18 Nov SPJ Western Washington expresses concern with Central Washington University student media obstruction
The Society of Professional Journalists Western Washington Professional Chapter Monday morning alerted Central Washington University of our deep concerns with the university’s practice of screening interview questions before granting faculty access to student journalists.
The Observer reported on Nov. 6 that administrators “have been increasingly requiring student journalists to send in interview questions before giving any university worker, including faculty and student employees, permission to be interviewed.”
The journalists of The Observer said this policy amounts to media censorship. We agree. We submitted the following letter to President James L. Gaudino, several senior faculty members and the Central Washington University Board of Trustees this morning.
Dear Central Washington University faculty,
The Board of Directors of the Society of Professional Journalists Western Washington Chapter, wishes to express our deep displeasure with Central Washington University’s practice of requiring department heads to review student journalists’ interview questions before granting faculty permission to proceed with interviews.
It can be argued that the singular purpose of every educational institution is to teach its students how to be in the world. In the case of universities this means teaching students to enrich our society by making their best contributions to their chosen professions.
The various CWU departments demanding interview questions in advance are not teaching student journalists how to be in the world. In fact, they are undermining these young journalists’ training.
The Society of Professional Journalists unwaveringly believes that transparency — that is, a free, open and spontaneous exchange of information and ideas — is essential to a functioning democracy.
Collectively, we of the board have decades of experience working in journalism and are well-steeped in the best practices and ethics of our profession. We hold ourselves and our membership to a high standard of fairness and even-handedness when gathering information. We expect our sources to be well-prepared to answer our questions, yet we also understand it can take time to gather and prepare accurate information that best-serves our readers.
These standards have been hardwired for decades into modern journalism practices at the highest levels. Never has a policy of reviewing interview questions before allowing an interview to go forward proven necessary. On the contrary, it has often been an indication of an institution that has something important to hide from the public.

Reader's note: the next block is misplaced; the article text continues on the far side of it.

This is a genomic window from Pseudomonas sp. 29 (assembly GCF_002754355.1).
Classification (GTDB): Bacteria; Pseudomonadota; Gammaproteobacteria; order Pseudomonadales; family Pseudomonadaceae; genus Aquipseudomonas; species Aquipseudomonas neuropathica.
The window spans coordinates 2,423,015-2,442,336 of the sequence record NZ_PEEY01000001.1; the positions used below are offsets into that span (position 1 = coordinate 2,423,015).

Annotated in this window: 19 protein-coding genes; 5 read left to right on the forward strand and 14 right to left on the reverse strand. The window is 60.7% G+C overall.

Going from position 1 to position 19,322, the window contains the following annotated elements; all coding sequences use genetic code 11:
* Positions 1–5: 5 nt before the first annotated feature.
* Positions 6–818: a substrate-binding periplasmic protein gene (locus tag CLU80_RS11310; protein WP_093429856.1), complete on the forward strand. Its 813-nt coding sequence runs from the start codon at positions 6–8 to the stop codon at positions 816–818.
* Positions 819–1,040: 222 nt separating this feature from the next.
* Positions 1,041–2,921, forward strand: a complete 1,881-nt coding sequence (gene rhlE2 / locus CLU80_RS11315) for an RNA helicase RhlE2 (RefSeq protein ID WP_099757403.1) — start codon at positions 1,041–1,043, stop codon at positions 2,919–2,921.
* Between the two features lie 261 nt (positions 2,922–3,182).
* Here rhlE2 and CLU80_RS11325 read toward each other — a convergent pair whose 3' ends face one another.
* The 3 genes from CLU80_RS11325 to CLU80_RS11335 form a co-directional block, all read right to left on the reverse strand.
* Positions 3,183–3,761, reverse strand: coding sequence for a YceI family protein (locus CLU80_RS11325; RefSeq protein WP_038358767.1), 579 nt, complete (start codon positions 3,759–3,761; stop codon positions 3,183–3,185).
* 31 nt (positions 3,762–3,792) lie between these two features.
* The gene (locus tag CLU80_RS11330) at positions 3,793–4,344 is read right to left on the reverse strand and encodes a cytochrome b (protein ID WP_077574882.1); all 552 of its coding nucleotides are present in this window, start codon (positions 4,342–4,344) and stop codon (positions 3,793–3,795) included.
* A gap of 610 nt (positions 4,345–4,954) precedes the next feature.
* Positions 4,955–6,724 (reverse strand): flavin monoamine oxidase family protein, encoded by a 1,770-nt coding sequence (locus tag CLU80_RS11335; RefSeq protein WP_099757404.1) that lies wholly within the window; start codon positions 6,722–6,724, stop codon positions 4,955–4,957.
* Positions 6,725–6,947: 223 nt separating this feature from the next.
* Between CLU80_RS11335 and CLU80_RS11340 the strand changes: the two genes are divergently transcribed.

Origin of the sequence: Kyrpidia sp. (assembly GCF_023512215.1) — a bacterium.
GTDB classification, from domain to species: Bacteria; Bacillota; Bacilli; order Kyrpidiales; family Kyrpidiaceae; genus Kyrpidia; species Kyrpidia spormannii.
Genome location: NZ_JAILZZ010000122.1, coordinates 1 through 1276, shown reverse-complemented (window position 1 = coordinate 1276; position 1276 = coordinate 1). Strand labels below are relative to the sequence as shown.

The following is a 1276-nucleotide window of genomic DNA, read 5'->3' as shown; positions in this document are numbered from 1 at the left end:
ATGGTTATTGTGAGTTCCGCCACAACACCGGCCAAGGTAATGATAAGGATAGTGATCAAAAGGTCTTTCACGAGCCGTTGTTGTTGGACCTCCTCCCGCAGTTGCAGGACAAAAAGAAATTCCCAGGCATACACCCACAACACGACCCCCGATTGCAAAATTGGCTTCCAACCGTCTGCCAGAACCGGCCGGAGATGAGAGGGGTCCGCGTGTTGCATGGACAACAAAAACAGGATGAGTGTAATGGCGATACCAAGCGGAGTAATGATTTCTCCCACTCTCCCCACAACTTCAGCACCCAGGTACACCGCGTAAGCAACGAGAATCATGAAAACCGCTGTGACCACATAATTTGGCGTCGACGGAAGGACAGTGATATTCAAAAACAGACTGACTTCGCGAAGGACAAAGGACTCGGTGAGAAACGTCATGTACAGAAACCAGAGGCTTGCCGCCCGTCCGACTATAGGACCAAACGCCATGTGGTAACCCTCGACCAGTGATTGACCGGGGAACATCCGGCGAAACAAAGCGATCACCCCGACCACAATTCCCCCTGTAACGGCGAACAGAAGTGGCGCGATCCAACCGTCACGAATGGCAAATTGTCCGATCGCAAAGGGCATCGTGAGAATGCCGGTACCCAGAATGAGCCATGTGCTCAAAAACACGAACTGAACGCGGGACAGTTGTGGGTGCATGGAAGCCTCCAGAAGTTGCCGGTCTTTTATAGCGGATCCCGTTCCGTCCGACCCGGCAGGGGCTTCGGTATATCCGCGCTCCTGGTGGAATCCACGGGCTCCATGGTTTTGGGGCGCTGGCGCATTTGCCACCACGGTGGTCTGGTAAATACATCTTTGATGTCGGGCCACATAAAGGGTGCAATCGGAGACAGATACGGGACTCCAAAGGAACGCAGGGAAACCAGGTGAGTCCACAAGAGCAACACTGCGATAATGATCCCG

Some CWU faculty members say they would like to receive in advance a broad overview illustrating what a story is about in order to best prepare for interviews. This is already a standard journalistic practice, and in most cases it’s quite reasonable. But there’s an important distinction here: The journalist provides a high-level overview of the story and its angle, not a list of specific questions that must be approved by a department head before moving forward. More still, a broad overview can be discussed in a matter of a minute or two at the beginning of an off-the-cuff interview; it needn’t always be put in writing. A source is always free at any moment to decline the interview or ask for more time. It’s clear that standard journalistic practices render the demands of certain CWU departments moot.
As a practical matter, digital communication has reshaped how journalism is conducted and made the exchange of information faster and more convenient for reporters and their sources alike: A quick fact-check by text, for example, or requests for hard facts, such as names, dates numbers and data. It’s also true that when sources are traveling and schedules are tight, an email interview may be the most viable option. All of these questions are to be left to the discretion of reporters and their sources. They are not meant to be enshrined in policy and ramrodded at the reporter.
In fact, the public relations industry’s best media trainers advise that organizations not ask for questions in advance. The reason: Requests for specific questions almost invariably rankle journalists and get media engagements off to an unnecessarily rocky start. The point of an interview, even many PR pros agree, is to vigorously tell an accurate, engaging story — not simply to answer rote questions.
Some CWU faculty have said they want interview questions in advance because they’ve too-often encountered student journalists who are too unsure of their story’s focus asking last-minute questions.
In such cases, it’s appropriate for the subjects of these interviews to discuss the situation with student editors and journalism faculty so that, if necessary, students can hone their time-management, critical thinking and interview preparation skills. Based on coverage of what has unfolded on the CWU campus, it sounds like that’s exactly what has taken place, and the Board supports that.
The point is to teach young journalists how to be successful. Forcing them to deviate from the most core principles of their profession is no way to accomplish that goal.
The journalists at The Observer and Central News Watch, as well as the campus faculty guiding these students to vital professional careers serving readers, viewers and listeners, have the full support of SPJ Western Washington’s Board.
We urge CWU faculty demanding interview questions in advance to reverse this practice immediately.
The Board of Directors of the Society of Professional Journalists Western Washington Professional Chapter